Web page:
Deutsche Bank AG (DBK), the world’s biggest foreign-exchange dealer, suspended several currency traders for suspected attempts to rig rates, according to two people familiar with the matter.
One trader suspended by Deutsche Bank dealt in the Argentine peso and was based in the Americas, said one of the people, who asked not to be identified because they aren’t authorized to speak publicly on the matter. The bank is examining employees’ electronic communications using search terms negotiated with regulators late last year and will suspend or reinstate workers based on those findings, the person said.
“Deutsche Bank has received requests for information from regulatory authorities that are investigating trading in the foreign exchange market,” Klaus Winker, a Frankfurt-based spokesman at the lender, said today in an e-mail. “The bank is cooperating with those investigations, and will take disciplinary action with regards to individuals if merited.”
The suspensions draw Germany’s biggest bank deeper into investigations by regulators around the world into possible fixing of foreign-exchange rates in the $5.3 trillion-a-day market. At least a dozen firms have been contacted by authorities, and at least 12 traders have been suspended, put on leave or fired. Bloomberg News reported in June that dealers at banks pooled information through instant messages and used client orders to move currency benchmarks.
Argentina’s peso doesn’t trade as much as other currencies. That means it’s more vulnerable to attempts to manipulate.
Benchmark manipulation allegations are “sapping at the very core of what we are trying to do,” Deutsche Bank Co-Chief Executive Officer Anshu Jain said in October.
Four banks control more than half the foreign-exchange market, according to a May survey by Euromoney Institutional Investor Plc. Deutsche Bank led with a 15.2 percent share, followed by Citigroup Inc. (C) with 14.9 percent, Barclays Plc with 10.2 percent and UBS AG, Switzerland’s biggest lender, with 10.1 percent.
All four have now disciplined currency traders amid the probes. Citigroup fired its head of European spot trading, Rohan Ramchandani, last week in relation to the investigations. Ramchandani and his lawyer didn’t respond to calls for comment.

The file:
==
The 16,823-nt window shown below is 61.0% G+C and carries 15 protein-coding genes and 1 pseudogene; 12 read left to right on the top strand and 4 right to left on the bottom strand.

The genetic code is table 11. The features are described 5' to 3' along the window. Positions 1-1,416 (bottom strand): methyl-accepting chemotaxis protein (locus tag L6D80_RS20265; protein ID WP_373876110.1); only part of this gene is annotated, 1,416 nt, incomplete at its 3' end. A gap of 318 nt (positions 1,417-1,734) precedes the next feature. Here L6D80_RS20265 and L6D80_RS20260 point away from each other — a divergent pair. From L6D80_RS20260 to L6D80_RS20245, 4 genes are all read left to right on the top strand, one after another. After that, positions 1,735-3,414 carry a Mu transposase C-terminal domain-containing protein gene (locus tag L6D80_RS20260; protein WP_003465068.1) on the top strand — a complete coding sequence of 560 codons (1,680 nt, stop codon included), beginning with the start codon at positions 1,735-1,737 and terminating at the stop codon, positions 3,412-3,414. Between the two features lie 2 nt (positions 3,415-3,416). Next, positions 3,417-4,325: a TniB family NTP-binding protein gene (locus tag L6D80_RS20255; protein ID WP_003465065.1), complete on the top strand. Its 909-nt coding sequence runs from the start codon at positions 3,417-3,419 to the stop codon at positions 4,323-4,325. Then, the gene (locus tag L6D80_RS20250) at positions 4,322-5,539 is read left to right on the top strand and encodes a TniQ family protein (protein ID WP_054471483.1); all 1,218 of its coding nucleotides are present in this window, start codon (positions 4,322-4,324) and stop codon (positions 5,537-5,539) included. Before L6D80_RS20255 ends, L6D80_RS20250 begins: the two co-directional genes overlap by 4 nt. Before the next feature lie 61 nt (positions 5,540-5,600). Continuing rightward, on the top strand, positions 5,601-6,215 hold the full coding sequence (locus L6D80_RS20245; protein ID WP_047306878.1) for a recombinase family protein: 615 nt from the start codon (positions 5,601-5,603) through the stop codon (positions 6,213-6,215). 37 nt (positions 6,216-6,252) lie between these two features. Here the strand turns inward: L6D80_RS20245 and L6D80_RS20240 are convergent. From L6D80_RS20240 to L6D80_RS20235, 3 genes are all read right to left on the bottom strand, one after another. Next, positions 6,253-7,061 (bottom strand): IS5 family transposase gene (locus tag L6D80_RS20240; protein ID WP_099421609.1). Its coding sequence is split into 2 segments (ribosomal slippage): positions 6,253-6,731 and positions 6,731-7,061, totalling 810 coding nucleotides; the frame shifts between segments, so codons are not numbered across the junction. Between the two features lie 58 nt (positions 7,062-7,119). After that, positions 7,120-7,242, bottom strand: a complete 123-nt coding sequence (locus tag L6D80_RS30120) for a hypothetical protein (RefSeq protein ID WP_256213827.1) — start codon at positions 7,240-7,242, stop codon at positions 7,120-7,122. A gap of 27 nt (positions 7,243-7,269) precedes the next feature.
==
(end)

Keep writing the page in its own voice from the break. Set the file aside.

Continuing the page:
The currency investigations are taking place as authorities grapple with a widening list of scandals involving the manipulation by banks of benchmark financial rates, including the London interbank offered rate, or Libor, and ISDAfix, used to determine the value of interest-rate derivatives. The U.K. regulator also is reviewing how prices are set in the $20 trillion gold market, according to a person with knowledge of the matter.
Germany’s financial regulator is “investigating the facts” and has “kept an eye on the currency trading issue since the summer,” Bafin spokesman Ben Fischer said in an e-mail today. He declined to comment on whether it’s a formal investigation or on any actions against individual banks.
Bafin, which has been probing other benchmarks including Libor and rates underpinning precious metals, said in October it had no plans for a “special” probe into currency-trading allegations because there was no sign German banks were involved.
Bloomberg reported this week that the Federal Reserve in the U.S. is also investigating the allegations. The U.S. Department of Justice, the Swiss financial regulator and the British Financial Conduct Authority are also conducting probes.
German newspaper Welt reported the bank had suspended at least one trader today.
Deutsche Bank has expanded its ban on the use of multibank chat rooms by its foreign-exchange business to cover all of its investment and transaction banking units as part of measures to prevent manipulation of foreign exchange. JPMorgan Chase & Co. (JPM) and Royal Bank of Scotland Group Plc have taken similar steps.
To contact the reporters on this story: Nicholas Comfort in Frankfurt at firstname.lastname@example.org; Karin Matussek in Berlin at email@example.com; Liam Vaughan in London at firstname.lastname@example.org